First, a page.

AWR Blog

by Eve Byron, Independent Record

With grizzly bears being found farther out from the Rocky Mountain Front than in past years, officials with Montana Fish, Wildlife and Parks are holding community meetings — including one in Wolf Creek next month — to discuss better ways to co-exist with them.

Game Warden Bryan Golie said grizzly bears’ presence has increased steadily east of the Front during the past five years, including around the Wolf Creek and Dearborn areas. He adds that the bears typically don’t cause any conflicts, but officials get quite a few people calling about them.

The bears are gradually moving onto the plains to make use of what was once traditional grizzly bear summer habitat.

“It’s their normal habitat, and it’s where the bears want to be,” Golie said on Wednesday. “Sometimes they’re just cinnamon black bears, but there are more grizzly bears now too.

“Grizzlies are not a problem, but because of their expansion, it was natural to hold these meetings.”

He noted that black bears seem to cause more problems than grizzlies, and are common around the Little Wolf Creek, Stickney Creek, Dearborn Estates and Elk Meadows subdivisions, among others.

Along with Wolf Creek’s April 14 meeting in the schoolhouse, meetings will be held April 12 at the Simms high school and April 13 at the Marias River Electric Co-op in Shelby. All the meetings start at 7 p.m.

On Tuesday, two young grizzlies were seen along the Sun River near Simms, which is about 40 miles west of Great Falls. The bears were in the same area visited by three grizzlies last year.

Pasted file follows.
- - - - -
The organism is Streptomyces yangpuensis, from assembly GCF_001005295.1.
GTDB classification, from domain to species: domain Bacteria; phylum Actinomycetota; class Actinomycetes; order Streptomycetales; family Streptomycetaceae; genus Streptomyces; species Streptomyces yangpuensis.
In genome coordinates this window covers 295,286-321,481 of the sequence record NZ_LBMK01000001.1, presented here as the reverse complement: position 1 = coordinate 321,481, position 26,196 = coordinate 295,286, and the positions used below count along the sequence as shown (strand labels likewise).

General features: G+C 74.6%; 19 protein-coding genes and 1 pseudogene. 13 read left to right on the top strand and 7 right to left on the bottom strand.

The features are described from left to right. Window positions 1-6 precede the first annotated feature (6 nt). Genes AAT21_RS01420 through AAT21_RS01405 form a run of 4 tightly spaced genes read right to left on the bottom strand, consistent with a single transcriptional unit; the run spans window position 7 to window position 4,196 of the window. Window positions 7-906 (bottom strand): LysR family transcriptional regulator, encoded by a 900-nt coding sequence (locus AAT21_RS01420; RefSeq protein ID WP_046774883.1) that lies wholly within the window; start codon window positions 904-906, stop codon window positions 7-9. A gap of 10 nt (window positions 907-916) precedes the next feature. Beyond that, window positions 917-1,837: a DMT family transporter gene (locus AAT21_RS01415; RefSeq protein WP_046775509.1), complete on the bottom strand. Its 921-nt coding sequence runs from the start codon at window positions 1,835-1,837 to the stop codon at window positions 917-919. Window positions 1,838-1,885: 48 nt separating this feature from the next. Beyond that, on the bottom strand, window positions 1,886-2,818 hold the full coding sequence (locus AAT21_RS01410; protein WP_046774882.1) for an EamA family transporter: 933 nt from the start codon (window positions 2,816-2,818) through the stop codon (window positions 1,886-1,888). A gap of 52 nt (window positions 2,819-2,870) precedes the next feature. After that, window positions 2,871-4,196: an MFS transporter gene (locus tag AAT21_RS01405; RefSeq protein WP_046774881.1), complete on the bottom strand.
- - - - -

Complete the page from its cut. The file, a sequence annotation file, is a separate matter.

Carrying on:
In the second week of March, a rancher reported a grizzly along the Marias River about 15 miles east of Interstate 15, near the head of Tiber Reservoir.

“We are having bears moving periodically out of the (grizzly) bear recovery area, both black and grizzly bears,” said Bruce Auchly, a spokesman for FWP. “That’s why we lined up meetings in three communities we don’t usually go to.”

While it’s typical for bears to head to lower elevations early in the spring and look for emerging vegetation to eat, the sightings this year are farther east than usual. That means people need to be aware of bears when recreating, fishing and working along major tributaries east of the mountains, even in areas where they haven’t seen bears before.

Last year, one lone bruin managed to travel along the Teton River almost to Loma.

“We fully expect more people to see grizzly bears on the plains and in riparian areas where we’ve not seen grizzlies in recent times,” said Gary Bertellotti, FWP Region 4 supervisor in Great Falls. “It is a new experience to see grizzly bears near Loma, along the Sun River near Simms, along the Marias River south of Shelby and in Wolf Creek. Local reactions seem to range from panic to awe.”

Generally bears come out of their dens mid to late April. Some young males may emerge sooner.

“This year’s early mild temperatures suggest bears will be out and about soon,” said Kevin Frey, FWP bear manager in the Bozeman area.

Frey said he is hoping for a few good spring storms, similar to those in 2008 and 2009, to keep bears dormant a little while longer.

Originally published here.

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